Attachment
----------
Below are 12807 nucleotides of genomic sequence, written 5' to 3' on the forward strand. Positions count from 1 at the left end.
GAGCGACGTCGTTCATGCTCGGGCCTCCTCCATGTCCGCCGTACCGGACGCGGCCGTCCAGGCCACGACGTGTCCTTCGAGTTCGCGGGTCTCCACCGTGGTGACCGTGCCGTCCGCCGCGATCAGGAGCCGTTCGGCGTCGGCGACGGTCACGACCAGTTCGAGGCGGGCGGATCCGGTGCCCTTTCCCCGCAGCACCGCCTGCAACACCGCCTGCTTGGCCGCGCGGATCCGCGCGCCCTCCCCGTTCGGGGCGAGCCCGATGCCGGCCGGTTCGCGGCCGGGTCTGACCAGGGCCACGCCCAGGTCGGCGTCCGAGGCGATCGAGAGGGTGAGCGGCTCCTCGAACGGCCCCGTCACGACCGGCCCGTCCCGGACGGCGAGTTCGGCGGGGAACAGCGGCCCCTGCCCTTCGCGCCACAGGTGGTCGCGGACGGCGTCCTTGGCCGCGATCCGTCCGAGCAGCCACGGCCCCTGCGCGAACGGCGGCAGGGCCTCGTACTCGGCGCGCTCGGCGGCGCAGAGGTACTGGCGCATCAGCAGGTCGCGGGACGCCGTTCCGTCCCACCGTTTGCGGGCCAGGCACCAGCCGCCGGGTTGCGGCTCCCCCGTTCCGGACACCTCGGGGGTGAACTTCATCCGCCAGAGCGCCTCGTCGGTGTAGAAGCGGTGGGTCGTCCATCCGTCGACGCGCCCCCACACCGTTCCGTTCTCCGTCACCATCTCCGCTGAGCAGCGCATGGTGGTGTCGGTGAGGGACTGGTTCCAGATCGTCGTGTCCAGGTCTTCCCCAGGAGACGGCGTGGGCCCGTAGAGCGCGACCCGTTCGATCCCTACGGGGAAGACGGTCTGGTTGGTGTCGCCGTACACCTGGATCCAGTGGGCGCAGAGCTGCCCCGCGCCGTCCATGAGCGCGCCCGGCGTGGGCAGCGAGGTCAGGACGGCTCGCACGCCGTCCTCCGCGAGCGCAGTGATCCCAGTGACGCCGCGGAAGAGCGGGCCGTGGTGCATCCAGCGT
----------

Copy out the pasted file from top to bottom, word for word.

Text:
Below are 12807 nucleotides of genomic sequence, written 5' to 3' on the forward strand. Positions count from 1 at the left end.
GAGCGACGTCGTTCATGCTCGGGCCTCCTCCATGTCCGCCGTACCGGACGCGGCCGTCCAGGCCACGACGTGTCCTTCGAGTTCGCGGGTCTCCACCGTGGTGACCGTGCCGTCCGCCGCGATCAGGAGCCGTTCGGCGTCGGCGACGGTCACGACCAGTTCGAGGCGGGCGGATCCGGTGCCCTTTCCCCGCAGCACCGCCTGCAACACCGCCTGCTTGGCCGCGCGGATCCGCGCGCCCTCCCCGTTCGGGGCGAGCCCGATGCCGGCCGGTTCGCGGCCGGGTCTGACCAGGGCCACGCCCAGGTCGGCGTCCGAGGCGATCGAGAGGGTGAGCGGCTCCTCGAACGGCCCCGTCACGACCGGCCCGTCCCGGACGGCGAGTTCGGCGGGGAACAGCGGCCCCTGCCCTTCGCGCCACAGGTGGTCGCGGACGGCGTCCTTGGCCGCGATCCGTCCGAGCAGCCACGGCCCCTGCGCGAACGGCGGCAGGGCCTCGTACTCGGCGCGCTCGGCGGCGCAGAGGTACTGGCGCATCAGCAGGTCGCGGGACGCCGTTCCGTCCCACCGTTTGCGGGCCAGGCACCAGCCGCCGGGTTGCGGCTCCCCCGTTCCGGACACCTCGGGGGTGAACTTCATCCGCCAGAGCGCCTCGTCGGTGTAGAAGCGGTGGGTCGTCCATCCGTCGACGCGCCCCCACACCGTTCCGTTCTCCGTCACCATCTCCGCTGAGCAGCGCATGGTGGTGTCGGTGAGGGACTGGTTCCAGATCGTCGTGTCCAGGTCTTCCCCAGGAGACGGCGTGGGCCCGTAGAGCGCGACCCGTTCGATCCCTACGGGGAAGACGGTCTGGTTGGTGTCGCCGTACACCTGGATCCAGTGGGCGCAGAGCTGCCCCGCGCCGTCCATGAGCGCGCCCGGCGTGGGCAGCGAGGTCAGGACGGCTCGCACGCCGTCCTCCGCGAGCGCAGTGATCCCAGTGACGCCGCGGAAGAGCGGGCCGTGGTGCATCCAGCGT